Tropical islands have an important ally when it comes to battling storms and sea-level rise: seagrass.
Tropical islands have an important ally when it comes to battling storms and sea-level rise: seagrass. During hurricane Irma, an extremely powerful Category 5 storm that hit the North Caribbean in 2017, NIOZ scientist Rebecca James witnessed how native seagrass meadows along the coast of Sint Maarten held their ground, reduced coastal erosion and lowered the chances of flooding. In the years of research during her PhD, she saw the pressures on this natural storm protection increasing. In her dissertation, The future of seagrass ecosystem services in a changing world, James warns that further loss of these green meadows will leave tropical islands vulnerable and will exacerbate the negative effects of climate change.
The flexible grass, that grows in shallow bays and lagoons throughout the Caribbean, is a natural wave dampener. As it sways back and forth, it removes energy from the waves, keeps the sand on the seafloor stable and, thereby, protects the beach against erosion. James: ‘It is a great natural protector of beaches and reduces the need for human intervention, such as sand nourishments and seawalls.’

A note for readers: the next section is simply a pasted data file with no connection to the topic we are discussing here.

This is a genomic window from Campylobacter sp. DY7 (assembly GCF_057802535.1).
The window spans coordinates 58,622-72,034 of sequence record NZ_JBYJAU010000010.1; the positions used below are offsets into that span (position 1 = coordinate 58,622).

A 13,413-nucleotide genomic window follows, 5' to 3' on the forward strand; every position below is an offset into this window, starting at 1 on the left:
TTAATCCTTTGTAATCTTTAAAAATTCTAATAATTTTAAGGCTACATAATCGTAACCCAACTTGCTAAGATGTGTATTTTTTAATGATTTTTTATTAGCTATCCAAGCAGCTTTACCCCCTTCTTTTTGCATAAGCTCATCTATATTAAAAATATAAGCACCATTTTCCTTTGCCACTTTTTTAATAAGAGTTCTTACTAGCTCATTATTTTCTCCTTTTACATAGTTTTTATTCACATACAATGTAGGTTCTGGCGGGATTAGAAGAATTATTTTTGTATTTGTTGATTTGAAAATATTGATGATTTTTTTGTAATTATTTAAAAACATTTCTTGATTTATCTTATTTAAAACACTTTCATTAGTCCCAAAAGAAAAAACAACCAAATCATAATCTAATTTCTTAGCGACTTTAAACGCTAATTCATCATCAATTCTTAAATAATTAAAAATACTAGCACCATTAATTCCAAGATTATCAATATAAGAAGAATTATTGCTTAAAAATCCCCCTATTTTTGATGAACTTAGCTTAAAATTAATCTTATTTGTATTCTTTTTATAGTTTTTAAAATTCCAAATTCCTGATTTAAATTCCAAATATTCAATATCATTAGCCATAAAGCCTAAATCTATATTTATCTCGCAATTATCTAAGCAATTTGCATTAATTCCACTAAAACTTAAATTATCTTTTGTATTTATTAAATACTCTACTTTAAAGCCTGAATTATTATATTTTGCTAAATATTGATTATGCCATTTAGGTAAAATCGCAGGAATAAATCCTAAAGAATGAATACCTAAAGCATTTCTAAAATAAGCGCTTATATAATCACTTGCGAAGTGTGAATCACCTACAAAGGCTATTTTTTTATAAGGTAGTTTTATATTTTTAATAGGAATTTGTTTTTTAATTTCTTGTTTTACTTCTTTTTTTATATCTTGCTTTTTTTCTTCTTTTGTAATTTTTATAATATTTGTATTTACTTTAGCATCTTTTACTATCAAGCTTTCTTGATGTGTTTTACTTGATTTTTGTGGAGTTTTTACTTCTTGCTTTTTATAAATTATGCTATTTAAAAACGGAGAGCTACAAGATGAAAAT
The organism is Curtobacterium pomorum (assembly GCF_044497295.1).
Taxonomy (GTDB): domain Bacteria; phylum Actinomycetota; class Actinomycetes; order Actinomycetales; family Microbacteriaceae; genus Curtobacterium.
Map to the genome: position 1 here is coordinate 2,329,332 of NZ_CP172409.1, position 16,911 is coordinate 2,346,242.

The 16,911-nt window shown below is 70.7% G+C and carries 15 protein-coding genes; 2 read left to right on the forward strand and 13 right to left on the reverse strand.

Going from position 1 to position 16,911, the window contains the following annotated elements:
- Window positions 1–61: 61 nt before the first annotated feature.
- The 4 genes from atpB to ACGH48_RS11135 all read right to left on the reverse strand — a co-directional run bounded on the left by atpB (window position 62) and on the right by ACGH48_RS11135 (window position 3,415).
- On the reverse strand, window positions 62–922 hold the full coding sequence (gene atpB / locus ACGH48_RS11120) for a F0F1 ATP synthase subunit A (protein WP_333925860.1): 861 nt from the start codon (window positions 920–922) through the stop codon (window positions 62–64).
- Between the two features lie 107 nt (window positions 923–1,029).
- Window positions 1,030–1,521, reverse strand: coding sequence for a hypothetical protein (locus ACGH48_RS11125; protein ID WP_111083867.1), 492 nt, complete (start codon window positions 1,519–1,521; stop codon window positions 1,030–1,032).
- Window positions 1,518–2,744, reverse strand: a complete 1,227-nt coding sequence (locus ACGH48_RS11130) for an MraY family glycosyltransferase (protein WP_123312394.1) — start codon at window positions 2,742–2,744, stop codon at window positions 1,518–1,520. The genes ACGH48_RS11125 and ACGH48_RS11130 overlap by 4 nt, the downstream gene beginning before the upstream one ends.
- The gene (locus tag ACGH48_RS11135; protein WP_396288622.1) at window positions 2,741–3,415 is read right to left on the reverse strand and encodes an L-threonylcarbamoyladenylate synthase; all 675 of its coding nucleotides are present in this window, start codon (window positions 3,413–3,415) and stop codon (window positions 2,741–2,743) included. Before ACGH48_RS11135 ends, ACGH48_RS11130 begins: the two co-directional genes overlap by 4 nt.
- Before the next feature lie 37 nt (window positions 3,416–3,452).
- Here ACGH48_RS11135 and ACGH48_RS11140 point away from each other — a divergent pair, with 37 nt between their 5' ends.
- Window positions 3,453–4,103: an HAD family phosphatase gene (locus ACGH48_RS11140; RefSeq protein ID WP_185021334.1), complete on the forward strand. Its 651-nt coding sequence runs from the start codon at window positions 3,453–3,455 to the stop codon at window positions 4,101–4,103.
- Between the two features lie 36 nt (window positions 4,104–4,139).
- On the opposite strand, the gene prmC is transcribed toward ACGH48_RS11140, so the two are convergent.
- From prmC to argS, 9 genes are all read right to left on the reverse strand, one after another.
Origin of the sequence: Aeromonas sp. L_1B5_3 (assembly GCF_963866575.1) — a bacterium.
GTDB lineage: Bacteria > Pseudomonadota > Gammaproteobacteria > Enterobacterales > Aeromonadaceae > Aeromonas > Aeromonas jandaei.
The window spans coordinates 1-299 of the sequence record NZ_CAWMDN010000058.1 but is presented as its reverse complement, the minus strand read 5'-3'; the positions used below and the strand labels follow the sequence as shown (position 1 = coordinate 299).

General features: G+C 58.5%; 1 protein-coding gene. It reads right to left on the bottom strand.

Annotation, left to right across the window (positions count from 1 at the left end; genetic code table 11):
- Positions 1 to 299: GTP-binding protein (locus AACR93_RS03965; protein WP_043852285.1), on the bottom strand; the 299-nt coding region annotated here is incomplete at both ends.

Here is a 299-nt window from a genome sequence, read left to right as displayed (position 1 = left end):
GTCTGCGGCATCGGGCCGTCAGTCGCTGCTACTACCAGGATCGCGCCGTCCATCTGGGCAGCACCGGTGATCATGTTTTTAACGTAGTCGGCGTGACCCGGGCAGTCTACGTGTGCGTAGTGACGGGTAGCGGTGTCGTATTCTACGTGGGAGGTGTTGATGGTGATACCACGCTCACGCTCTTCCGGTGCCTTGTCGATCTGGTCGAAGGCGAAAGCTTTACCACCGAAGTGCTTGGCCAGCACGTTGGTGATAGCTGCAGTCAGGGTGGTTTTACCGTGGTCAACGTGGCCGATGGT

Guardian of biodiversity
Seagrass offers more than protection to the islands and its people. The underwater meadows form a rich environment in which marine life, from micro-organisms to large animals, thrive. In turn, this benefits the local fishing communities. James: ‘In science, we call these ecosystem services.’ And seagrass serves many. James: ‘Through photosynthesis, seagrass removes CO2 from the water, it provides food and shelter for fish, turtles and sea urchins.’ Loss of these meadows not only puts tropical beaches at risk from erosion, it threatens all the species that rely upon them.
Read more at Royal Netherlands Institute for Sea Research
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